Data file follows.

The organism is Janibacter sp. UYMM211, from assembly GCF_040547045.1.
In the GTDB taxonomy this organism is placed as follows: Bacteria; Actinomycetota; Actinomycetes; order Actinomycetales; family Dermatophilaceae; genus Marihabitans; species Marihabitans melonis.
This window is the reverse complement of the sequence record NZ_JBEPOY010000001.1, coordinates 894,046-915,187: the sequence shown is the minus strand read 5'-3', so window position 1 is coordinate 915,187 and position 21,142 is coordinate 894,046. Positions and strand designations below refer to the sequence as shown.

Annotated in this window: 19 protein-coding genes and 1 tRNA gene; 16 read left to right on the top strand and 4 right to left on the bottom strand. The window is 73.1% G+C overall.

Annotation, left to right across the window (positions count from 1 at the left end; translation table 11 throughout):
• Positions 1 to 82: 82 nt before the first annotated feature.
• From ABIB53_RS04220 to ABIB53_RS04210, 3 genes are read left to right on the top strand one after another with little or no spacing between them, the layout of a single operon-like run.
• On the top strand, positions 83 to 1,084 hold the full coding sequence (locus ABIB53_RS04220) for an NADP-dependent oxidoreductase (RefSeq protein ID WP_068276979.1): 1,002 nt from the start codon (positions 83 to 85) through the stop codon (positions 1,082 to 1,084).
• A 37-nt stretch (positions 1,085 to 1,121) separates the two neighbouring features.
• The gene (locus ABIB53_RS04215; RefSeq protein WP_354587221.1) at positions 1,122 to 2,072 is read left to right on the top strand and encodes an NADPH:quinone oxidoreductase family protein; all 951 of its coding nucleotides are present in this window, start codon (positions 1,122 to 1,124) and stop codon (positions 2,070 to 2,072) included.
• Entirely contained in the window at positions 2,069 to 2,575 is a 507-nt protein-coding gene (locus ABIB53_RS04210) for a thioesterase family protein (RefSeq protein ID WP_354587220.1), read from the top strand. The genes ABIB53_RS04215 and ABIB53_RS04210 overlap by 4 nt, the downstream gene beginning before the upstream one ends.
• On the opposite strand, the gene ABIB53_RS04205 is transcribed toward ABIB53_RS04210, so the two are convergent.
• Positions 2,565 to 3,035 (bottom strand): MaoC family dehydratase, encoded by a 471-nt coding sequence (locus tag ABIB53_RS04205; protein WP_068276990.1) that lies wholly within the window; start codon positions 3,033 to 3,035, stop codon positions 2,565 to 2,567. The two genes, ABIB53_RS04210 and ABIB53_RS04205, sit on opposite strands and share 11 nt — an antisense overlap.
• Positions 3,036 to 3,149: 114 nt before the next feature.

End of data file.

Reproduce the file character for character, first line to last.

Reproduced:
The organism is Janibacter sp. UYMM211, from assembly GCF_040547045.1.
In the GTDB taxonomy this organism is placed as follows: Bacteria; Actinomycetota; Actinomycetes; order Actinomycetales; family Dermatophilaceae; genus Marihabitans; species Marihabitans melonis.
This window is the reverse complement of the sequence record NZ_JBEPOY010000001.1, coordinates 894,046-915,187: the sequence shown is the minus strand read 5'-3', so window position 1 is coordinate 915,187 and position 21,142 is coordinate 894,046. Positions and strand designations below refer to the sequence as shown.

Annotated in this window: 19 protein-coding genes and 1 tRNA gene; 16 read left to right on the top strand and 4 right to left on the bottom strand. The window is 73.1% G+C overall.

Annotation, left to right across the window (positions count from 1 at the left end; translation table 11 throughout):
• Positions 1 to 82: 82 nt before the first annotated feature.
• From ABIB53_RS04220 to ABIB53_RS04210, 3 genes are read left to right on the top strand one after another with little or no spacing between them, the layout of a single operon-like run.
• On the top strand, positions 83 to 1,084 hold the full coding sequence (locus ABIB53_RS04220) for an NADP-dependent oxidoreductase (RefSeq protein ID WP_068276979.1): 1,002 nt from the start codon (positions 83 to 85) through the stop codon (positions 1,082 to 1,084).
• A 37-nt stretch (positions 1,085 to 1,121) separates the two neighbouring features.
• The gene (locus ABIB53_RS04215; RefSeq protein WP_354587221.1) at positions 1,122 to 2,072 is read left to right on the top strand and encodes an NADPH:quinone oxidoreductase family protein; all 951 of its coding nucleotides are present in this window, start codon (positions 1,122 to 1,124) and stop codon (positions 2,070 to 2,072) included.
• Entirely contained in the window at positions 2,069 to 2,575 is a 507-nt protein-coding gene (locus ABIB53_RS04210) for a thioesterase family protein (RefSeq protein ID WP_354587220.1), read from the top strand. The genes ABIB53_RS04215 and ABIB53_RS04210 overlap by 4 nt, the downstream gene beginning before the upstream one ends.
• On the opposite strand, the gene ABIB53_RS04205 is transcribed toward ABIB53_RS04210, so the two are convergent.
• Positions 2,565 to 3,035 (bottom strand): MaoC family dehydratase, encoded by a 471-nt coding sequence (locus tag ABIB53_RS04205; protein WP_068276990.1) that lies wholly within the window; start codon positions 3,033 to 3,035, stop codon positions 2,565 to 2,567. The two genes, ABIB53_RS04210 and ABIB53_RS04205, sit on opposite strands and share 11 nt — an antisense overlap.
• Positions 3,036 to 3,149: 114 nt before the next feature.